Air Force pilots make history when first to fly Marine Corps F-35Bs aboard assault ship

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Air Force Pilots make history
U.S. Air Force Capt. Spencer G. Weide, left, and Capt. Justin J. Newman, F-35B Lightning IIs pilots with Marine Fighter Attack Squadron (VMFA) 122, Marine Aircraft Group (MAG) 13, 3rd Marine Aircraft Wing (MAW), pose with an F-35 aboard the amphibious assault ship USS America (LHA 6) during routine operations in the eastern Pacific, Oct. 6, 2019. Amphibious assault ships, such as the America, provide flexibility to the joint force by supporting a spectrum of air operations from fifth generation jets to heavy lift helicopters.(U.S. Marine Corps photo by Lance Cpl. Juan Anaya)
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While not operating the short take off vertical landing variant of the Joint Strike Fighter, the U.S. Air Force got a taste of F-35B Lightning II’s shipborne operations thanks to two operational pilots flying with the U.S. Marine Corps Marine Fighter Attack Squadron 122 out of Marine Air Corps Station Yuma, Arizona.

Capts. Spencer Weide and Justin Newman, from Kunsan Air Force Base, South Korea, were the first operational U.S. Air Force pilots to fly the F-35B aboard USS America as part of an integrated training exercise in the Eastern Pacific on Sept. 27, 2019.

Thirteen F-35Bs assigned to VMGA 122, 3rd Marine Aircraft Wing, I Maritime Expeditionary Force are currently aboard the amphibious assault ship in what is the largest deployment of the Lightning II at sea.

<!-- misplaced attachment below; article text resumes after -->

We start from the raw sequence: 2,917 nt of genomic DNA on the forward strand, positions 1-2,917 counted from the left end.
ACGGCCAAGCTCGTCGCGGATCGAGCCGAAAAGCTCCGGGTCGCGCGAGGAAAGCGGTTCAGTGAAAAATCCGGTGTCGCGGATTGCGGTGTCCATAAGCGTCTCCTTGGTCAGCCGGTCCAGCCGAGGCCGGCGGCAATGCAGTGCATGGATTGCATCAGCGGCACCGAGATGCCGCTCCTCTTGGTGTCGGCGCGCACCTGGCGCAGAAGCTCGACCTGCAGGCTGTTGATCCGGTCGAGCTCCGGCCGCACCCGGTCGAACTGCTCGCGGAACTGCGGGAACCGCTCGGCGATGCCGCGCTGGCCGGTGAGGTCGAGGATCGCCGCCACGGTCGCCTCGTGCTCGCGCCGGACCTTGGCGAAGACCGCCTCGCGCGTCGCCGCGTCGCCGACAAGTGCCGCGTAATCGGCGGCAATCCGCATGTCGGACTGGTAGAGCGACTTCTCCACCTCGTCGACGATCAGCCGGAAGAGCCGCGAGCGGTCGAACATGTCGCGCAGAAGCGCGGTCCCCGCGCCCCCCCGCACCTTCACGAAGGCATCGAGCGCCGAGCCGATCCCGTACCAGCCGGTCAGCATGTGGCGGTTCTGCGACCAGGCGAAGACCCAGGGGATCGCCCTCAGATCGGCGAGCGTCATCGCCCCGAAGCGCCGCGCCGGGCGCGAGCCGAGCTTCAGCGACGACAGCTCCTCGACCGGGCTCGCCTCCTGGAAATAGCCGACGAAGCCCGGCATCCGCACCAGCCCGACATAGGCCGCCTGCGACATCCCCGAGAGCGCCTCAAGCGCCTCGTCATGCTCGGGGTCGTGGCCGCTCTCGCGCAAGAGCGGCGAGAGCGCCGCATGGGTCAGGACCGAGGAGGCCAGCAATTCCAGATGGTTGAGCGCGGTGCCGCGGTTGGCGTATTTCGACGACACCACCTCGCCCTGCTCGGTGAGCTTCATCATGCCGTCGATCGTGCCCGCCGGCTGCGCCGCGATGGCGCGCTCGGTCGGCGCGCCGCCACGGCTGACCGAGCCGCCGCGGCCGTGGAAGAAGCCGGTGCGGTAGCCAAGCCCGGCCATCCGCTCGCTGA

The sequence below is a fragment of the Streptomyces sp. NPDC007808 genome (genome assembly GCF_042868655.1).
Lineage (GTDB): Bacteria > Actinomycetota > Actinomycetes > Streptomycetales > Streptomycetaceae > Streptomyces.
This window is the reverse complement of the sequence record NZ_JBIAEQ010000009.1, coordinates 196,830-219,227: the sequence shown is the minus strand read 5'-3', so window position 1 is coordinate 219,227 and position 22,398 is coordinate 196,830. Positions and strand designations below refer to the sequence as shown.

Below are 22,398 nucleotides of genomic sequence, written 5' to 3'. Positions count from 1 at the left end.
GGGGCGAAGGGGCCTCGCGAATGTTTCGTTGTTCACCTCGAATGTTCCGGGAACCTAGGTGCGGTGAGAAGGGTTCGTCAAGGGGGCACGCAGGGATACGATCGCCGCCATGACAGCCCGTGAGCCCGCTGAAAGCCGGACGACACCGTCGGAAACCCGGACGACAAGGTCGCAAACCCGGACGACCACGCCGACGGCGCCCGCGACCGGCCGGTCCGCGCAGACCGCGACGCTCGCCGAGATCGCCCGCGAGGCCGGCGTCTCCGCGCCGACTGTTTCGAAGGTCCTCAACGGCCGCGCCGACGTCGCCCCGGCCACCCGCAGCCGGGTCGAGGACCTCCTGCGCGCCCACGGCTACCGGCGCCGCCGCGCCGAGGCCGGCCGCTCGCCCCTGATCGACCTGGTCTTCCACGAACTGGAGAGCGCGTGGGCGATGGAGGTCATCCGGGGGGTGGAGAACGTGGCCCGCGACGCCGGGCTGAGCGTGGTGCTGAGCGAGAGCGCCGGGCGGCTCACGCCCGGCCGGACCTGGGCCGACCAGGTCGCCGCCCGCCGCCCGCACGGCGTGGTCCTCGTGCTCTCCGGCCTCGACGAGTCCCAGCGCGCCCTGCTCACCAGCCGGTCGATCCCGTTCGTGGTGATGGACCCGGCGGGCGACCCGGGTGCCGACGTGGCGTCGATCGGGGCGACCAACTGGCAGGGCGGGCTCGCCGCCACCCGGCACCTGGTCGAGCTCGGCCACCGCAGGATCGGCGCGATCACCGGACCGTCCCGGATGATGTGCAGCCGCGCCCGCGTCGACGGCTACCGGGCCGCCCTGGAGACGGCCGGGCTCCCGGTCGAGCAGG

“This was the deployment of the largest number of F-35s ever put to sea, and for two weeks we put sortie rates to the test, deck cycles to the test, and multiship control to the test, all while stressing the communication links and tactics that will make us successful in any combat environment, anywhere in the world, as a joint Navy-Marine Corps team,” said Lt. Col. John Dirk, commanding officer, VMFA 122, in a Navy public release.

“The training went exceedingly well. We were able to sustain a high sortie rate, with a high condition of readiness, while interoperating with multiple ships and aircraft across a range of mission sets,” Dirk said. “To fight together we have to train together, and there is no better Navy-Marine Corps training than living together, briefing together, and flying off of Navy ships where we can strengthen our relationships, mature our tactics, and exercise the capabilities of the present for the challenges of the future.”

Interestingly, the U.S. Air Force was also part of the team, partnering with naval forces and integrating the MAW’s combat capabilities.

“This is a unique opportunity for the Air Force to integrate with Marines and sailors overseas,” Weide said in a PACAF release.

Integrated training like this is important because we operate off of a ship, Newman said.

“We get to learn the naval and Marine warfare functions. This will allow us to return the knowledge back to the Air Force for better future integration.”

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